Ray Rice talked with the media on Wednesday for the first time since the 43-13 loss to the Houston Texans, where he carried the ball just nine times and had 14 total touches.
Much of the media criticism after that game focused on the Ravens needing to do a better job of getting Rice the ball, and Head Coach John Harbaugh said last week that the Ravens could have stayed more patient with the running game.
Rice acknowledged that the ideal number of touches for him is about 20-25 per game, but the consummate team player didn't campaign for a re-structuring of the offense to get the ball in his hands more.
"I always try to factor myself in, whether it's running or receiving, and I know where I'm most effective and that 20-25 touch range is usually where I'm pretty good," Rice said.
"But we know there is only one football to go around. With the talent we have on our offense, the more and more capable we are of using everyone, the better we'll be."
Part of the reason the Ravens went away from Rice against the Texans was that the offense sputtered overall and fell into a 29-3 first-half hole, forcing them to become one-dimensional.
That loss was the latest example of the offense struggling to find success on the road. Baltimore has averaged 32.3 points per game at home, compared to 15 on the road. The uptempto no-huddle offense has gone stagnant at times, and quarterback Joe Flacco has completed just 50 percent of his passes away from M&T Bank Stadium.
Despite the woes, Rice still thinks that Flacco is the driver of the offense and believes the Ravens can have success on the road.
"I think the second half of the year, the best thing we have to do is all be on the same page, and let Joe drive this thing, let the coaches call the plays and we'll go out there and execute at a high level," Rice said. "As professionals and a growing offense, it's our job to go out and execute on the road at a high level. We owe that No. 1 to ourselves, but to the organization and our fans to go out there and not lay an egg on the road."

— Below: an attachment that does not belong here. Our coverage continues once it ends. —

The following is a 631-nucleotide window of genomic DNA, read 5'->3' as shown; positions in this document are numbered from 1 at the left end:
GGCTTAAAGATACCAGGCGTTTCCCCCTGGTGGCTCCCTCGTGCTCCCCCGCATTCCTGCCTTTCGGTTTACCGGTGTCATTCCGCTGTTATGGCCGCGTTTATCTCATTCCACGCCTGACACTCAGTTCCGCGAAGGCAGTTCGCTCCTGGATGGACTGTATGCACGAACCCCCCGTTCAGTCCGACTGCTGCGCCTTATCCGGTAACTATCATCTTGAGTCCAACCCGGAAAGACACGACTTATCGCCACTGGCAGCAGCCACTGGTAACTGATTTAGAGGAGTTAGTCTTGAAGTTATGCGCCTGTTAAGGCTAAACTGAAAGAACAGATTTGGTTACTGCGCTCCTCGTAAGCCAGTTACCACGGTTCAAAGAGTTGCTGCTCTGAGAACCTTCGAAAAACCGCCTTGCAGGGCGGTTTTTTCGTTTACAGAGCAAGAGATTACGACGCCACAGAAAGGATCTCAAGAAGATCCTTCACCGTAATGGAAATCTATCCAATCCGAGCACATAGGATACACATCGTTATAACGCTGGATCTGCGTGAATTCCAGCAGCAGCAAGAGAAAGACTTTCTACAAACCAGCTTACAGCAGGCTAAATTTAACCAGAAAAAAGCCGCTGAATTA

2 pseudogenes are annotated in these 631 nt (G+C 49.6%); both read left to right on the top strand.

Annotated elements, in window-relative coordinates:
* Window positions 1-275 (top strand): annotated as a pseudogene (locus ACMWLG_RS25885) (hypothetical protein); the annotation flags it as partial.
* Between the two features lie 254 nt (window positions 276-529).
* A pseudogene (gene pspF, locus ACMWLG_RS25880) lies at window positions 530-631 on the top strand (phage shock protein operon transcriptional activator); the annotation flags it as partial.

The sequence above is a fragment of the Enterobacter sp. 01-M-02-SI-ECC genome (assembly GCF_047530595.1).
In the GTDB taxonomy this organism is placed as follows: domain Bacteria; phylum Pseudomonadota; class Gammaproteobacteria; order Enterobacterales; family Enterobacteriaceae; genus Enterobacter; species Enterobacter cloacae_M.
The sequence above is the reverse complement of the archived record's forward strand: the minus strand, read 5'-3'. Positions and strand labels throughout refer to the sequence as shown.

The Ravens will get a chance to do that this week.
With Sunday's upcoming matchup in a cold Cleveland Browns Stadium, the Ravens may opt to go with more of a ground-and-pound approach.
The Ravens have done that in recent games against the Browns, rushing for an average of 193 yards per game in their last four matchups in Cleveland, which have all come in November and December. They have averaged 104.1 rushing yards per game so far this season, which ranks 19th in the NFL.
Rice had the best game of his career last season in Cleveland, where he rushed for 204 yards on 29 carries during a rain-soaked afternoon. Rice said that part of the reason for his success is that he loves playing on natural grass surfaces like the one he will play on Sunday.
"I love playing on grass," he said. "It's a little different surface. Obviously, when you're cutting, you get better traction on the turf. Any running back will tell you on grass you can't over pursue as much, because the cutting is different on that grass, and obviously, on a wet field it's really a lot different."
Overall, Rice has played some of the best games of his career against the Browns. He has averaged 112.1 total yards from scrimmage in nine matchups.
With time to rest and get away from the game during last week's bye, Rice is entering this game refreshed.
"This is the healthiest I've felt in a while, coming off the bye and doing the right things to take care of my body," Rice said. "I'm looking forward to a nice workload the second half of the season."